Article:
If I wanted to go to a Protestant service on Easter Sunday, I had to be at church by 4:30 am. So I went to church at 4:30 am. It was a good celebratory service, and most of it was in English, which really raised my spirits. I immediately came home to nap around 6 before we went to the beach at 9 to celebrate the end of the Communicant Class (like Confirmation). Every member of the class recited the UCCP Statement of Faith and then went into the ocean to be immersed. As I understand, it is a rededication of baptism that most of the youth experienced as infants. Whenever we go to the beach with the church, I end up with about six little girls, and sometimes a few boys, hanging onto my limbs like monkeys. I have always loved swimming with kids, so this is a wonderful way to have fun and build relationships with some important members of my community.

Monday, April 6: First Day of Work

This was my first day back in the office in two weeks, as I had been on retreat for a week, and no one works during Holy Week. I was looking forward to just cranking out some paperwork and entering grades. It was going to be a perfect day of mundane work...until I found out I would be going to an event Tuesday that I thought didn't start until Thursday. No matter how much I plan things, it never works out the way I expect. I think there is a lesson against self-reliance somewhere in there. I spent the rest of the day frantically trying to think about how I was going to plan a retreat for a group of Pastors' Kids the next day. My last retreat did not go as well as I had hoped for the exact same reasons: lack of planning and last minute changes despite planning. Just as I was about to go home, a few of the recent graduates came by my office after picking up a form. I decided to walk home with them. At my turn, I went straight to accompany them to the market where they treated me to my first kwek kwek, a street food consisting of hard-boiled egg fried with flour and orange food coloring in a cup with fresh tomatoes, cucumbers, a salty seaweed, and sweet and sour sauce, and instant chocolate milk. It was a wonderful moment of community and learning from my students.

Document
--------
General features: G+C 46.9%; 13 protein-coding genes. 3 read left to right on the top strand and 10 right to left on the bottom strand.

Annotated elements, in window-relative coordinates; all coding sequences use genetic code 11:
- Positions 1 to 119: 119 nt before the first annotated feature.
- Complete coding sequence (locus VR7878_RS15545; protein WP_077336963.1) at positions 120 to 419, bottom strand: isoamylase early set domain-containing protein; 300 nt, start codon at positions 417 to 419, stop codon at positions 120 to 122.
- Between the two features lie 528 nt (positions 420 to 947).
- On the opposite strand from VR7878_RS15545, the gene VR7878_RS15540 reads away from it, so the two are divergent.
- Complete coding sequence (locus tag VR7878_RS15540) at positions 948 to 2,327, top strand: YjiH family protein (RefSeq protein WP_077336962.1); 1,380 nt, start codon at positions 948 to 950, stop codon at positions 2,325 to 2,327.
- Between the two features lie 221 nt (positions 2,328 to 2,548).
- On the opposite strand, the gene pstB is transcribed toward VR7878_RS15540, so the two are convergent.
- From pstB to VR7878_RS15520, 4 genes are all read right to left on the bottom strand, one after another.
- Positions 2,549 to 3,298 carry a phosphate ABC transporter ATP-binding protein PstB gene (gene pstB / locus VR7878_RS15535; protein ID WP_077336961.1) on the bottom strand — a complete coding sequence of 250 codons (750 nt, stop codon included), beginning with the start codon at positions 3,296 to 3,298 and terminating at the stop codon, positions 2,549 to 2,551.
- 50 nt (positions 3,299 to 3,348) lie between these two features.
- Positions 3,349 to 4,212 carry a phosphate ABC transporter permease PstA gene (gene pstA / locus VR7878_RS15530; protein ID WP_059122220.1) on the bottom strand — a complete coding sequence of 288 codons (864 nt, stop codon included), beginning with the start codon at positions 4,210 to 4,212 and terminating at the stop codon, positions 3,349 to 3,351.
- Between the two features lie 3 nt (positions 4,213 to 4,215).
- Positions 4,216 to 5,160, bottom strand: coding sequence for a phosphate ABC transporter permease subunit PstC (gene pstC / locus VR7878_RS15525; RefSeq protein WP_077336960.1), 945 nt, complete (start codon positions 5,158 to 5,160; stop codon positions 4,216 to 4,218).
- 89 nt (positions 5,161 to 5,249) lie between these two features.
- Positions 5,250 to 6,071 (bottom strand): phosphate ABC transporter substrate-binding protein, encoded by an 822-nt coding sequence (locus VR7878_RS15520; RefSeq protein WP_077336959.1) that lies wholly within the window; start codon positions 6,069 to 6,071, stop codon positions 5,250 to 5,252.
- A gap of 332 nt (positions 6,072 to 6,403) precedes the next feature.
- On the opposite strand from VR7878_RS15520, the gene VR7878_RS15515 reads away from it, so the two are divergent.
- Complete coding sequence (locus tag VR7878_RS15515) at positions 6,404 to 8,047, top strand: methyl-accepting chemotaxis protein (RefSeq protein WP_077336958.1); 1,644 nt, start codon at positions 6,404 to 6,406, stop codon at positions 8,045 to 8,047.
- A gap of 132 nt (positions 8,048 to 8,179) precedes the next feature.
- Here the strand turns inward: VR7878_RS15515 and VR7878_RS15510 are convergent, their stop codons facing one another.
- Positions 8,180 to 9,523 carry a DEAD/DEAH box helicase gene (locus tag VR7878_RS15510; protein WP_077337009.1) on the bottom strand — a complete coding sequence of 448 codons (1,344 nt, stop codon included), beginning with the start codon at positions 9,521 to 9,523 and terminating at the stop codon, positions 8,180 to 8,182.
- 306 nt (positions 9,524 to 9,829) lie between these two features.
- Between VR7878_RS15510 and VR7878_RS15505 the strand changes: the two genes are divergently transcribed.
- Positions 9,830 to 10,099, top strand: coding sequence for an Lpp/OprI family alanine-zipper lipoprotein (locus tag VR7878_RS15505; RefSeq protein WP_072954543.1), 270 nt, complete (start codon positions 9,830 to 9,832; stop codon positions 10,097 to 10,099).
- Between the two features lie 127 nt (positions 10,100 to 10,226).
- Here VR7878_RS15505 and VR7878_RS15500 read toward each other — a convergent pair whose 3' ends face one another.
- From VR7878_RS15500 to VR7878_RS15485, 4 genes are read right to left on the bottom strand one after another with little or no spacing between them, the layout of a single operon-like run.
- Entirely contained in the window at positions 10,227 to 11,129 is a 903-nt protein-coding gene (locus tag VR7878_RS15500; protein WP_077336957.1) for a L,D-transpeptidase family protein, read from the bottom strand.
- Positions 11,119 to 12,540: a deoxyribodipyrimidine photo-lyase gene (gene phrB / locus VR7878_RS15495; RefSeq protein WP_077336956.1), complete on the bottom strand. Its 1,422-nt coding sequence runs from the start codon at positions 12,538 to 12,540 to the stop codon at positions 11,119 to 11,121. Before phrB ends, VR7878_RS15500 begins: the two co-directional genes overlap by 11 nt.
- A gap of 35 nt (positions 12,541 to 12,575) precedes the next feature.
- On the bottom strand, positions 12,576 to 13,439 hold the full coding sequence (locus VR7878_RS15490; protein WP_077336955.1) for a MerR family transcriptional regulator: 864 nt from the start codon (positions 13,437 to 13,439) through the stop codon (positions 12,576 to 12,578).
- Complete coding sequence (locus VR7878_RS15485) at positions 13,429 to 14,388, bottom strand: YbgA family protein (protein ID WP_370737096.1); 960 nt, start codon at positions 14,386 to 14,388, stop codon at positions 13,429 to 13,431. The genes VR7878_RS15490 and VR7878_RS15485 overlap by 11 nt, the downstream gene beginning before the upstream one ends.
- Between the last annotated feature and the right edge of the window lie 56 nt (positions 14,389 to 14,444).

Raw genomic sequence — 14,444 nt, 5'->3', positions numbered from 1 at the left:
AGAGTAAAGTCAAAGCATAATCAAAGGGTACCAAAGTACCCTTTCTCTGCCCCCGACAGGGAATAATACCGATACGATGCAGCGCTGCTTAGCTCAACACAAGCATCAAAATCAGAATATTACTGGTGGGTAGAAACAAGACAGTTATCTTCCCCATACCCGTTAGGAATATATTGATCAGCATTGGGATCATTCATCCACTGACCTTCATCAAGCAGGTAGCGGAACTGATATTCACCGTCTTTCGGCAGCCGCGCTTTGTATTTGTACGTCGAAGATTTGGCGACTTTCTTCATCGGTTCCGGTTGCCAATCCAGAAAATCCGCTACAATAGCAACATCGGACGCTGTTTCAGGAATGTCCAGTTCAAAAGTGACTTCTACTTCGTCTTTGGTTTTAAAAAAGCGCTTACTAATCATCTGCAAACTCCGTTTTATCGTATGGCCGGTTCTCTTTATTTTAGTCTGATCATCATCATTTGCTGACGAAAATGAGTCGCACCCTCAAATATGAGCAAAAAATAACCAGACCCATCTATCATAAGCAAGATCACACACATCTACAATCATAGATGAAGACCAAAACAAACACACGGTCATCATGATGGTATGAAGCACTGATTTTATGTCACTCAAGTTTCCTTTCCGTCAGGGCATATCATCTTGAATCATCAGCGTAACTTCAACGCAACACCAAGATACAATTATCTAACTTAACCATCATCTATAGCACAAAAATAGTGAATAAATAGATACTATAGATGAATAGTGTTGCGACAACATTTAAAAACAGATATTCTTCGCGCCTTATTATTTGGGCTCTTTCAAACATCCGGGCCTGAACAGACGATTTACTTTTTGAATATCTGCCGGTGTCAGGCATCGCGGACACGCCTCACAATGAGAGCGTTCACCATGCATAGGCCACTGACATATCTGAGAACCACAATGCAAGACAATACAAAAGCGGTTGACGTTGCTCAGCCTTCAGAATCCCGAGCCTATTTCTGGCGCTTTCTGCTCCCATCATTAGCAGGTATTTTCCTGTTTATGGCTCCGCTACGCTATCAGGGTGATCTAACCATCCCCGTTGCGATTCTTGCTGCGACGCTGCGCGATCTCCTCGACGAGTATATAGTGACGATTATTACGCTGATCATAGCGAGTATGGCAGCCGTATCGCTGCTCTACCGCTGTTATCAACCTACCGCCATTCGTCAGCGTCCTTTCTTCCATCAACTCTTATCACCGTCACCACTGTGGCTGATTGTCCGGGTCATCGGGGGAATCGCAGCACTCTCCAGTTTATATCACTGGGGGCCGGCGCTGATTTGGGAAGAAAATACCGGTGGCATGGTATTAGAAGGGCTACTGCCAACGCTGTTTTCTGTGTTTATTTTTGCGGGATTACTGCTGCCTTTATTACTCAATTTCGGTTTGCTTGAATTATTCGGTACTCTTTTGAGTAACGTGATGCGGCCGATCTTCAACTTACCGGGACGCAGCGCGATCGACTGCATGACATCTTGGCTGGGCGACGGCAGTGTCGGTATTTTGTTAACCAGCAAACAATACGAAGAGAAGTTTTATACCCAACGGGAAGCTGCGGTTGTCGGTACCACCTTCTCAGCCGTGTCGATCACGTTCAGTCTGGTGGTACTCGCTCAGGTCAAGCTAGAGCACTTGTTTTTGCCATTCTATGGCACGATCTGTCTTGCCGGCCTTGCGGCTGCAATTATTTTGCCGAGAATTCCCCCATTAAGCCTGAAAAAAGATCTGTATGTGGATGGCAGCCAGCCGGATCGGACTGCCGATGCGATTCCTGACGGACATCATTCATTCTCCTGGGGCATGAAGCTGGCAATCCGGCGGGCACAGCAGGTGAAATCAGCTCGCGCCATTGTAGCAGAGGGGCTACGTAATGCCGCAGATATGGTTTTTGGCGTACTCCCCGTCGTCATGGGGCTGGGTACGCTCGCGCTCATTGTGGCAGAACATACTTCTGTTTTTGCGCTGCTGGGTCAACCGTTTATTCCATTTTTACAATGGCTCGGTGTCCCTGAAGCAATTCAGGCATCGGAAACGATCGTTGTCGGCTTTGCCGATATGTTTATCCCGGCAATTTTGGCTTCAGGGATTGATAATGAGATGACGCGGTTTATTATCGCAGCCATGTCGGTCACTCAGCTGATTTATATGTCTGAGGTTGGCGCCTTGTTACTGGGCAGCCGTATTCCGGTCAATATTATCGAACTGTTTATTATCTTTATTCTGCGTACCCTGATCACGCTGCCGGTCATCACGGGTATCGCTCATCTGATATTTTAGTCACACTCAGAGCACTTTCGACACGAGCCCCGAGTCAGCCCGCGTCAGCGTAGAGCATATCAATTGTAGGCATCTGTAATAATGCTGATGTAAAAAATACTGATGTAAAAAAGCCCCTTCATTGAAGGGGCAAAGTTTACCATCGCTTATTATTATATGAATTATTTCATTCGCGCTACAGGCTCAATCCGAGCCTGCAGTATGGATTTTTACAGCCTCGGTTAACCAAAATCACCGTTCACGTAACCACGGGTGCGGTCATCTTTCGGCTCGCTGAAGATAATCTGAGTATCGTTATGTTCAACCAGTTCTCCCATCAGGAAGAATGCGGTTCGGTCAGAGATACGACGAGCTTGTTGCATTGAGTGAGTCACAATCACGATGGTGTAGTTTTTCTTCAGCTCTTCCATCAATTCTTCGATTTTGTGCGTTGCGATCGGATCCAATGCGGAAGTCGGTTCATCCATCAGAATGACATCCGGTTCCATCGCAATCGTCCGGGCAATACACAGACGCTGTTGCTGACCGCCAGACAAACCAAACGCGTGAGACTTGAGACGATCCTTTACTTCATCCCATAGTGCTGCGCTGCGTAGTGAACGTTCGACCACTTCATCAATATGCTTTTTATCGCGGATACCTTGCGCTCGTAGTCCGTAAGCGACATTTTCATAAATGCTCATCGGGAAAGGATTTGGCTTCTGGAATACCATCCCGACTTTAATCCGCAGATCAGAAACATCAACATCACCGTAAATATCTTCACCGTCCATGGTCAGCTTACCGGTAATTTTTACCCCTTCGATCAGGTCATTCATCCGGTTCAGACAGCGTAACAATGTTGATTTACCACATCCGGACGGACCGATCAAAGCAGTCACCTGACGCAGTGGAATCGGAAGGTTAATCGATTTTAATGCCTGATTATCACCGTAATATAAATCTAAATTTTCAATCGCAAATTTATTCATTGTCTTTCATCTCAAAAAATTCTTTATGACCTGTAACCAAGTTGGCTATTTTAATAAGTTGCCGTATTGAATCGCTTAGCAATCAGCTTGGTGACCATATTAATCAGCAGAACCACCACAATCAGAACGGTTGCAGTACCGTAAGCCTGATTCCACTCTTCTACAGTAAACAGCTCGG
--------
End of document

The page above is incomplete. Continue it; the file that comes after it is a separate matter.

Kwek kwek not in a cup, but you get the picture.
Thanks to Jae Manuel Sta Romana and http://www.gmanetwork.com/news/story/244385/lifestyle/food/dining-on-davao-s-somewhat-healthier-street-food for the picture.




Tuesday, April 7-Saturday, April 11: Southern-Western Leyte Conference Retreat and Annual Conference